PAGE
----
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Queensland claims the Komodo dragon -

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ELEANOR HALL: It is officially the world's largest lizard. It weighs around 70 kilograms. It grows
to three metres long and until now scientists have assumed that the Komodo dragon was a native of
Indonesia.

But a team of Australian researchers says that's not the case.

Science reporter Sarah Clarke has more.

SARAH CLARKE: Once reputed to be the origin of the Chinese dragon myth, the Komodo lizard is now in
such small numbers it's considered a vulnerable species.

The remaining 5,000 or so live on a handful of isolated islands in eastern Indonesia, which many
scientists always believed was their birthplace.

But the discovery of an array of rather large bones at three different sites across Queensland has
triggered a new theory.

Scott Hocknull from the Queensland Museum led the international team of scientists. He says the
bones they found are identical to the Komodo dragon.

SCOTT HOCKNULL: It was a particular set of fossils that were found at Mount Etna in Queensland that
were dated around 300,000 years old that really sparked my interest because I was the person who
helped find the material.

I was figuring out what on earth they were and then my assumption was it was just going to be
another species of lizard that lived in Australia and still does, so for example a Lace Monitor or
something, but it was much, much bigger.

The fossils that were found in Queensland in eastern Australia show that the Komodo dragon had its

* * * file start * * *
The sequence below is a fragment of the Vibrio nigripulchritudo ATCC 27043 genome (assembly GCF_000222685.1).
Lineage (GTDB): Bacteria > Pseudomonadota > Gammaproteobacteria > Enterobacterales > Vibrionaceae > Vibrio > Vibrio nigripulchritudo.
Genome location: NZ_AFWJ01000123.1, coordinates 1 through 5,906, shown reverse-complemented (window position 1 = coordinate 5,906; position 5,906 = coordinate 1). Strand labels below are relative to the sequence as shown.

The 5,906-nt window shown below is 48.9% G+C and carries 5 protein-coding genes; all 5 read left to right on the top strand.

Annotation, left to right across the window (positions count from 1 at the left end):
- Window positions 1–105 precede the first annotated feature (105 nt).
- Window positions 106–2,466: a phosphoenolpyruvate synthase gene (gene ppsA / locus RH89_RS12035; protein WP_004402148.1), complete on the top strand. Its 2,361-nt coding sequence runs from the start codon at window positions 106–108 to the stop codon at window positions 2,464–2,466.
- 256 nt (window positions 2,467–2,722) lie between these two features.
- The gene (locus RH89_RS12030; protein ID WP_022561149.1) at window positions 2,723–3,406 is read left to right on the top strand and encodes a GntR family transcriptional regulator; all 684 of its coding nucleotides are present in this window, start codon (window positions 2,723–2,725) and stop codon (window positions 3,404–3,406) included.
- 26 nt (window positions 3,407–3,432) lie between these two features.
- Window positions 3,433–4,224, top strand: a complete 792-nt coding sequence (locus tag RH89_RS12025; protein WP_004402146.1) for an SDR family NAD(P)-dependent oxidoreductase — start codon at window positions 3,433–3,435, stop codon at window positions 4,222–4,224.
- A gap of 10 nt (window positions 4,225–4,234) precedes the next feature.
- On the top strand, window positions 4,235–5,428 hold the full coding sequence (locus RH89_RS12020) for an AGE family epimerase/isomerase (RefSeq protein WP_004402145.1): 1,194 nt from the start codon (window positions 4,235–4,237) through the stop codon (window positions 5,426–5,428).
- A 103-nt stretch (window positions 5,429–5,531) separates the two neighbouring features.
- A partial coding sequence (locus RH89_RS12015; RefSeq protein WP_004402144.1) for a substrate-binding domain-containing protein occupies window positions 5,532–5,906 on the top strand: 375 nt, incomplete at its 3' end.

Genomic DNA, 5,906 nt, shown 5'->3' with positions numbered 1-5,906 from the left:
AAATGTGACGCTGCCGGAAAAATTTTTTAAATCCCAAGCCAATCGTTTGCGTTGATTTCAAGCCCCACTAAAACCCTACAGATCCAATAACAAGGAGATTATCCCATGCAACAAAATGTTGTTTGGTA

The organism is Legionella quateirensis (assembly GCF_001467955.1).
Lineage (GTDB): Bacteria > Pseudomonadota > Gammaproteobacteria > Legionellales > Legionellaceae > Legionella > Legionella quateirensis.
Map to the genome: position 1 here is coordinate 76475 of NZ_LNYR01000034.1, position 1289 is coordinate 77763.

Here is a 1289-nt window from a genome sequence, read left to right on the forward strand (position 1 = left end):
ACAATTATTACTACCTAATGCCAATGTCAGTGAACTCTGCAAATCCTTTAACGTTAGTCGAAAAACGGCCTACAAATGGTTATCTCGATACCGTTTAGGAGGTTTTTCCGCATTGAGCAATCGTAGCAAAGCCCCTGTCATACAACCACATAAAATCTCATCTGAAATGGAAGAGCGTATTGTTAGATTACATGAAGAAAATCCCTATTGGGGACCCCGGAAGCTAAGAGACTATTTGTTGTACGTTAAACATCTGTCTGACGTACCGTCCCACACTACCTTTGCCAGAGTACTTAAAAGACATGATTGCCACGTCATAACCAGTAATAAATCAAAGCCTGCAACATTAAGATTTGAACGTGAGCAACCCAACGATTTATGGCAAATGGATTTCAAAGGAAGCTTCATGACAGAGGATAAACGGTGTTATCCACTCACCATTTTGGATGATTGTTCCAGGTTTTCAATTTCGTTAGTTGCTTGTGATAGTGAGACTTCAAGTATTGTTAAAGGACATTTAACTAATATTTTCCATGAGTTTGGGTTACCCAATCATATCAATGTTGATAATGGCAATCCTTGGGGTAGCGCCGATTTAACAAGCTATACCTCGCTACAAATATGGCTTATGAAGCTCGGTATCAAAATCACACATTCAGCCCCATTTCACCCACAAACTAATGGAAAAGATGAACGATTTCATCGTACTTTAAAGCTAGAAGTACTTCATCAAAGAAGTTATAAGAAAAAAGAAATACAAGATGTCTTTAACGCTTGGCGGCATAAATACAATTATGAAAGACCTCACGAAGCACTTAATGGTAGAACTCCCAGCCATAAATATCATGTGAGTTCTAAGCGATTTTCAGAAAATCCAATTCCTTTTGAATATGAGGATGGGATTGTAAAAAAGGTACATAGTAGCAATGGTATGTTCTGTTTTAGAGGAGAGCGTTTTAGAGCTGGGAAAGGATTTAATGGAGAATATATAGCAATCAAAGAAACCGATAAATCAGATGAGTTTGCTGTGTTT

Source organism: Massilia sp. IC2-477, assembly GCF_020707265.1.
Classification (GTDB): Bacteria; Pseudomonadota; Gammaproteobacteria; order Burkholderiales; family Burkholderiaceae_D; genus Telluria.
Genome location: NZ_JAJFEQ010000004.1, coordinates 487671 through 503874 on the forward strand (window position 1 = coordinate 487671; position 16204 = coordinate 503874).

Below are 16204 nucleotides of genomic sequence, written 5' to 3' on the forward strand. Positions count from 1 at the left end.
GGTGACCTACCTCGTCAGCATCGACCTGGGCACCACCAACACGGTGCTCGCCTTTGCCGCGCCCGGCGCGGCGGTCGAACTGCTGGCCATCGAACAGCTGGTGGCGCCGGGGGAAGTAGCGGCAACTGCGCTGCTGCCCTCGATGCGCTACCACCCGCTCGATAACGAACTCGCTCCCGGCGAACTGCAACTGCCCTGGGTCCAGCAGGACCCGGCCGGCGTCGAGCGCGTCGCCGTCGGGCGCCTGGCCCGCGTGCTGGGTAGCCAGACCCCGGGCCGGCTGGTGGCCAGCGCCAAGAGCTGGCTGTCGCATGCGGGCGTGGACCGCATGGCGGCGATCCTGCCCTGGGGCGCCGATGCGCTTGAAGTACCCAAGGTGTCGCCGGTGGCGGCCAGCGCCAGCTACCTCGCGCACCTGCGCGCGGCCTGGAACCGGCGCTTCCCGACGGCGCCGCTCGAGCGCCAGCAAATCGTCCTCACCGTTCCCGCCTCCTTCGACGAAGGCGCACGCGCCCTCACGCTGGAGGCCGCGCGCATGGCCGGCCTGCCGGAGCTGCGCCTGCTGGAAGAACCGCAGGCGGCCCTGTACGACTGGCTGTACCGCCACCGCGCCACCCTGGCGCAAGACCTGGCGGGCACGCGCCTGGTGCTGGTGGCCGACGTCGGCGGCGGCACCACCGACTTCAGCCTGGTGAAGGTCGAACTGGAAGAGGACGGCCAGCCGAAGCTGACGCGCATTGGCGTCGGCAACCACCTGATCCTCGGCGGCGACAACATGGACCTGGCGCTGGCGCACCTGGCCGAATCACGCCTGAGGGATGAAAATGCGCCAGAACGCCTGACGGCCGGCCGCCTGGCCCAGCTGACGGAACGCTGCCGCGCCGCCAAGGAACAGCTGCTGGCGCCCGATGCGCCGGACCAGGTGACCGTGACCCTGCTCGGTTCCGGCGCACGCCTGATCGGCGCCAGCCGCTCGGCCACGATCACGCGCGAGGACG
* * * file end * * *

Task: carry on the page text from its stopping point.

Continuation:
origins here in Australia about four million years ago and persisted in Australia to at least
300,000 years ago and perhaps even younger than that.

But what it shows is that, again, Australia is home to some very strange, very peculiar animals
that now no longer live on our continent and have found a home elsewhere.

SARAH CLARKE: After Australia, this group of scientists believe the Komodo dragon dispersed
westward, reaching the island of Flores by 900,000 years ago.

But the size of the fossils found in Australia suggest it was always a large, land based lizard and
it spent four million years here before it became extinct.

The question is what caused its extinction?

SCOTT HOCKNULL: Well we don't know because a 300,000 year record is the youngest record that we
have, but we can assume that the Komodo may have kicked along in Australia right up until human
arrival, there's no reason to assume not.

But perhaps humans were the cause of their extinction, perhaps it was climate change, perhaps a
combination of both, but what the record on Flores shows in Indonesia is that the Komodo dragon was
there for over a million years kicking along quite nicely. Big faunal changes, volcanic eruptions -
all these amazing things happening on that island and yet the Komodo dragon just existed without
any major issues until about 2,000 years ago, and its range is severely retracted to the coast
lines of where it is now found and the only thing you can link that to is habitat destruction and
persecution by modern humans.

SARAH CLARKE: The Komodo dragon is well known as a man-eater and would have no doubt put up a good
fight against modern man.

So why did it survive and thrive on the tiny isolated Indonesian island of Flores? Well known
palaeontologist Tim Flannery has a theory.

TIM FLANNERY: Well it became extinct, we think, about, you know, 50-odd-thousand years ago about
the time that humans arrived in Australia, and of course it disappeared from every other island in
Indonesia except Flores.

And the one interesting thing about Flores is that's the home of the hobbit. So the hobbit was
there about two million years and maybe hobbit hunting was a bit like preschool for the Komodo
dragon, you know, they learnt how to deal with, kind of human-like at least hunters, whereas in
Australia and the rest of the islands the first thing that turned up was fully modern humans and
they seemed not to have been able, you know, to cope with that.

ELEANOR HALL: Scientist Tim Flannery with Sarah Clarke.